Who Are You?

Who are you? Are you your political party affiliation? Your credentials, degrees, education, professional memberships? Are you your title at work? Your role at home? Your portfolio or bank account balance? Who are you?

I’d love to hear your response. And, if you’re a person of faith, I’m curious how that would inform your identity—and, more importantly, where you’d rank it in your response.

In his marvelous new book, The Dangerous Act of Worship (InterVarsity Press, 2007), Berkeley pastor (and dear friend) Mark Labberton reminds us of the unusual circumstances of Ben Weir. I’ll let Mark tell the story himself:

“Ben Weir, a Presbyterian missionary in Lebanon, was suddenly taken captive on the street near his home in Beirut. He was stuffed into the trunk of a car and driven away, the start of what would be more than sixteen months of captivity. When he awoke the next morning, he was blindfolded and chained to a radiator in what seemed to be a very small room. Ben began to do something he repeated often in those days—he practiced remembering who he was. He would say to himself, ‘I am the same person, child and missionary of the same God, husband of the same wife, father to the same children, professor to the same students.’ He would remind himself, ‘I am the same person I was yesterday. I was not a captive then. Today I am. But that’s the only thing that’s different.’ The circumstances of Ben’s life had radically changed, but his life was still in Christ, just as it had been the day before. He was living in God in captivity. For Ben, this is what shaped his whole experience of being held hostage” (p. 88).

How radically freeing! How often do we, unlike Ben Weir, define ourselves as the sum total of our circumstances? How often do we allow superficialities and situations to determine our core identity? Ben stayed centered because his identity in Christ was big enough and durable enough to define him—despite his setting.

I have another friend struggling with terminal cancer who’s similar to Ben, identity-wise. She refuses to define herself as a cancer patient. That’s not who she is, not at her core, at least. She’s a disciple of Jesus, a beloved daughter of God through faith. She’s been baptized and given new birth in Christ. These unseen realities are who she really is. They’re bigger than chemo, prognoses, and illnesses. That’s who she is. Who are you?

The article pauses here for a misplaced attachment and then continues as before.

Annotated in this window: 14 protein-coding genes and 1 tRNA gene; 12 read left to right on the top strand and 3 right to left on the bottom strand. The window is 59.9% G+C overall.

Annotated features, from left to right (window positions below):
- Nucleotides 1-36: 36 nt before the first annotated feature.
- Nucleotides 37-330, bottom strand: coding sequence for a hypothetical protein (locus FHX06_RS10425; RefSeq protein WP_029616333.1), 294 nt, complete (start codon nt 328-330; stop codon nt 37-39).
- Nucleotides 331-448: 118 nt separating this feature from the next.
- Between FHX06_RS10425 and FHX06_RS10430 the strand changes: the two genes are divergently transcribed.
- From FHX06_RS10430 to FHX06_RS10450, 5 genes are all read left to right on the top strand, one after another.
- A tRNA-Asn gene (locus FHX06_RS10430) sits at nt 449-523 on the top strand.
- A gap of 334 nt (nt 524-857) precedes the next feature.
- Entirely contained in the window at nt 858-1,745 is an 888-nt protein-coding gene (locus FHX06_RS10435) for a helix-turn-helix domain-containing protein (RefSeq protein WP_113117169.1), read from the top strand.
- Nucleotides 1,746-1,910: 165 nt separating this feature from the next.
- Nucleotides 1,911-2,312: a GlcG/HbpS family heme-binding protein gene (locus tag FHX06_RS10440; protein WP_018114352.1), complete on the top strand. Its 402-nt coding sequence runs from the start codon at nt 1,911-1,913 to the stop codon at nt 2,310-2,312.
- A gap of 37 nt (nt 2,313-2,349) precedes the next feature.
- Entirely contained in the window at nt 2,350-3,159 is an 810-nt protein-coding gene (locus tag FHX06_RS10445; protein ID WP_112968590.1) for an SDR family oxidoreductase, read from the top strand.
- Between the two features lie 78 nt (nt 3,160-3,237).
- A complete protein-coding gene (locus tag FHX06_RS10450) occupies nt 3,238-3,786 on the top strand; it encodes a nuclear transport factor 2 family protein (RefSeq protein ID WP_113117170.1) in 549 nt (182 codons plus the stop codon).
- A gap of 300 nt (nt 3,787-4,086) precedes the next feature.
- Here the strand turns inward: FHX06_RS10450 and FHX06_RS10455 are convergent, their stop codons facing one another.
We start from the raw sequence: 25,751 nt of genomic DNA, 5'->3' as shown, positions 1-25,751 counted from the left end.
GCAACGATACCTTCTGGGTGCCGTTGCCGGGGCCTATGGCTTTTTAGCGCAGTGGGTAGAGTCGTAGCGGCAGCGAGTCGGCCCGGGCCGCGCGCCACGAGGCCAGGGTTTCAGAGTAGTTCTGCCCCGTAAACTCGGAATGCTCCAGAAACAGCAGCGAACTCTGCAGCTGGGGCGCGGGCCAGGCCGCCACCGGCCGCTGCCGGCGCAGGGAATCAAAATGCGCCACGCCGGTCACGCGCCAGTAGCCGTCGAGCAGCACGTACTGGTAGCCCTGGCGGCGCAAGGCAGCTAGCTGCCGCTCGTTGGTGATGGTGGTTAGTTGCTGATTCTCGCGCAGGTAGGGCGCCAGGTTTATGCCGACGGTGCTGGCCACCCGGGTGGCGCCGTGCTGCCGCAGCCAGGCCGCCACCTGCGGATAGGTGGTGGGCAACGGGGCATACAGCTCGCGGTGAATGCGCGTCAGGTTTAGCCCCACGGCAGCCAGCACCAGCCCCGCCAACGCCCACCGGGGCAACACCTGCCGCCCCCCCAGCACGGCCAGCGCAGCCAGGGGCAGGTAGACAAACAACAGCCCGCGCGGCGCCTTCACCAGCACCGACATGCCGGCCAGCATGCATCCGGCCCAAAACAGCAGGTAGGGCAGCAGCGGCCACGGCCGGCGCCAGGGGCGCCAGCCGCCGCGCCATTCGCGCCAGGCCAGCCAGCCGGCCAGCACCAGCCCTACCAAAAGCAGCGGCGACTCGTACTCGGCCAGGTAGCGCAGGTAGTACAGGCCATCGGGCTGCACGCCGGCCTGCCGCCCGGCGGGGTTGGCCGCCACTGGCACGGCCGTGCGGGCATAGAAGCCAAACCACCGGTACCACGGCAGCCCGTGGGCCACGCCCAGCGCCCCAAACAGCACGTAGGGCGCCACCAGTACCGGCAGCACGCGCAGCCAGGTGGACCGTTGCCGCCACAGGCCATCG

Learning How to Eat

Recently, I was speaking with a new parent about feeding babies and baby food. I confessed that, years ago, as a new parent, I actually enjoyed stealing a taste of Gerber’s sweet potatoes. Even now, the thought of that goopy orange sweetness makes my stomach rumble. But I digress…

Our conversation touched on how, as parents, we go through a journey with our children and their eating. First, for the mother, it’s providing milk through breast-feeding. Soon, formula and bottles are the way to go (and the dad gets to take part!). Before we know it, it’s rice-based cereals, other forms of baby food (including blessed sweet potatoes!), and finally, solid food. My wife’s East Indian upbringing introduced her to the special celebrations families have in that culture when the child is first fed solid food. I guess my point is that there is a continuum of feeding, a growth curve of learning which moves toward independent eating. Over time, the parent coaches the child in his or her eating habits, encouraging wise nutritional choices, so that, in the end, as the child matures, he or she becomes self-fed. Can you imagine what it would be like to have to spoon-feed a healthy teenager pureed sweet potatoes?! You get my point.

Spiritually, it’s not all that different. People are re-born through faith in Christ. At first, as spiritual infants, they’re fed the milk of basic Bible instruction. Soon, we hope, they graduate to solid food and the “meat” of more mature spiritual formation. Sadly, this doesn’t always happen! (see Paul in 1 Corinthians 3:1-2!) In a recently-published pamphlet by the Willow Creek Association, a study of that vast congregation (as well as several other churches) revealed that the Church often does a poor job teaching Christians how to be self-feeders. Church attenders too often rely on the church and the weekly sermon to be their primary spiritual food. If this is the only eating opportunity, is it any wonder that Christian maturity may be stifled? We (especially those of us who help a congregation pursue spiritual formation) must reconsider how we’re helping people learn to feed themselves. Are we providing instruction on the Bible and how best to pick its low-hanging fruit? Are we offering a balanced diet of learning that provides healthy nutrition and models good feeding practices? Most of all, are we urging people to take responsibility for their own eating habits?

I suppose that many of us have heard Christians complain after sermons they don't like, “I’m just not being fed.” That’s high chair Christianity, isn’t it?! It’s time for all of us, pastors and parishioners alike, to move toward independent eating and good self-feeding. Let’s ditch the bib and baby food and fire up the barbeque!